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Dis Colon Rectum. 1997 Jul;40(7):747-51.

Abdominoperineal excision of the rectum--an endangered operation. Norman Nigro Lectureship.

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Colorectal Research Unit, The North Hampshire Hospital, Basingstoke, United Kingdom.



This study was undertaken to test the efficacy of an extreme policy of sphincter conservation by combining precise total mesorectal excision with low stapling techniques and endoluminal lavage to guard against implantation.


A total of 136 consecutive operations for cancer below 5 cm from the anal verge has been prospectively documented and followed for a mean of 7.7 (range, 1-18) years. A total of 105 of the operations were anterior resections (77 percent), and 31 were abdominoperineal excisions (23 percent).


The oncologic results in the 105 patients who underwent anterior resections appear greatly superior to those of the patients who underwent abdominoperineal excisions, although the number of abdominoperineal excisions was small (31). Actuarial local recurrence at six years for anterior resection and total mesorectal excision was 1 percent for 85 curative procedures and 4 percent for all cases (n = 100), compared with 33 and 47 percent for abdominoperineal excisions (n = 15 and 31). Only four recurrences were observed below the level of the levators, three in the wound of an abdominoperineal excision and one in a stapled anastomosis after a palliative excision. No cases of nodal metastasis in the ischiorectal fossa were observed.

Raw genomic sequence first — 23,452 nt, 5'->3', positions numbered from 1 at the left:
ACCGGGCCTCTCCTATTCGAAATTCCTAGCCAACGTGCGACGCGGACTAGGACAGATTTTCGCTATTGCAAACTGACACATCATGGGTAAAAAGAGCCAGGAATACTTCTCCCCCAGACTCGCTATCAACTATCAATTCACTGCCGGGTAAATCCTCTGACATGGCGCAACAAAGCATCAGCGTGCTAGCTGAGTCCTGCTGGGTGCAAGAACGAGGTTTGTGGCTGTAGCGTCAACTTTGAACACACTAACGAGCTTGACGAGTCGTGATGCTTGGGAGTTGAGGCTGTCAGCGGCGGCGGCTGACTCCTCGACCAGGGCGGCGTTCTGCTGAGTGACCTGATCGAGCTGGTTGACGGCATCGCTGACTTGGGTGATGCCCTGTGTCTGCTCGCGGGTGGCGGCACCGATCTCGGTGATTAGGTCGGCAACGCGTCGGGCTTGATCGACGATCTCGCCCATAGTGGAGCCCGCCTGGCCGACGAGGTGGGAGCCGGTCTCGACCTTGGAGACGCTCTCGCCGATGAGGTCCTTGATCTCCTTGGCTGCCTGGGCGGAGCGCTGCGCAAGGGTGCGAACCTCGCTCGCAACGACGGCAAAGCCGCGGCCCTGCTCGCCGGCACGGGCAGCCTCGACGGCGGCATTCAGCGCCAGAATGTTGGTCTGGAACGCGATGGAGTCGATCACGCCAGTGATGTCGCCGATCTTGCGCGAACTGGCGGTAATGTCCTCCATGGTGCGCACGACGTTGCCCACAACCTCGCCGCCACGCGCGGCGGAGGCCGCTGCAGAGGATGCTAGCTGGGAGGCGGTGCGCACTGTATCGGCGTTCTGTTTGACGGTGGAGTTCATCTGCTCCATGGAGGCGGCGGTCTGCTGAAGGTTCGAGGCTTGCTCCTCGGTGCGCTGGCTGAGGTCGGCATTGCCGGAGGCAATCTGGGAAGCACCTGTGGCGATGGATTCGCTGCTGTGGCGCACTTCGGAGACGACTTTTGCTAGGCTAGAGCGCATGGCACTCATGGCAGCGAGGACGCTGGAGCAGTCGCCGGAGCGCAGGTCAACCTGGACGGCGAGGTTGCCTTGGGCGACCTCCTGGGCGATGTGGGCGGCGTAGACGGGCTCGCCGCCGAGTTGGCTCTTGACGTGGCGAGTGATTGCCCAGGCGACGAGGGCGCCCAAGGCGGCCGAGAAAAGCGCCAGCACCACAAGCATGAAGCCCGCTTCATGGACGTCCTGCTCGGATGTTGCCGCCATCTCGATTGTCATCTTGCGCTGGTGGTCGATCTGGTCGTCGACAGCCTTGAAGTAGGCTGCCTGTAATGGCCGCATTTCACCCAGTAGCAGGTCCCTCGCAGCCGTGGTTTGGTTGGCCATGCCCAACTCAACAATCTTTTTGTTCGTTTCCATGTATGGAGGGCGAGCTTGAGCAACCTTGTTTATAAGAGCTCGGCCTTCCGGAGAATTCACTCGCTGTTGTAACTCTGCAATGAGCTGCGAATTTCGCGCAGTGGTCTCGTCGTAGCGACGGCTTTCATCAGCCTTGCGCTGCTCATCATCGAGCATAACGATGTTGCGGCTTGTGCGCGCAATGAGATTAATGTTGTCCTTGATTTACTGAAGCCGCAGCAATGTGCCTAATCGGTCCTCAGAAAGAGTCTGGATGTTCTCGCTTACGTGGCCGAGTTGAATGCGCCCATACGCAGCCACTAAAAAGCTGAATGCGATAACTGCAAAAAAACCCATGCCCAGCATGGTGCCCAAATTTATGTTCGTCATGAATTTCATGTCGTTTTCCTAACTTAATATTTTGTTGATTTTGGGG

In a unit specializing in sphincter conservation, precise total mesorectal excision from above appears oncologically superior to abdominoperineal excision. Three-fourths of patients with carcinoma of the lower one-third of the rectum can be offered sphincter-conserving surgery, although temporary defunctioning is probably prudent in such cases. The wound of an abdominoperineal excision may be a prerequisite for perineal recurrence, which may often be caused by implantation.

[Indexed for MEDLINE]

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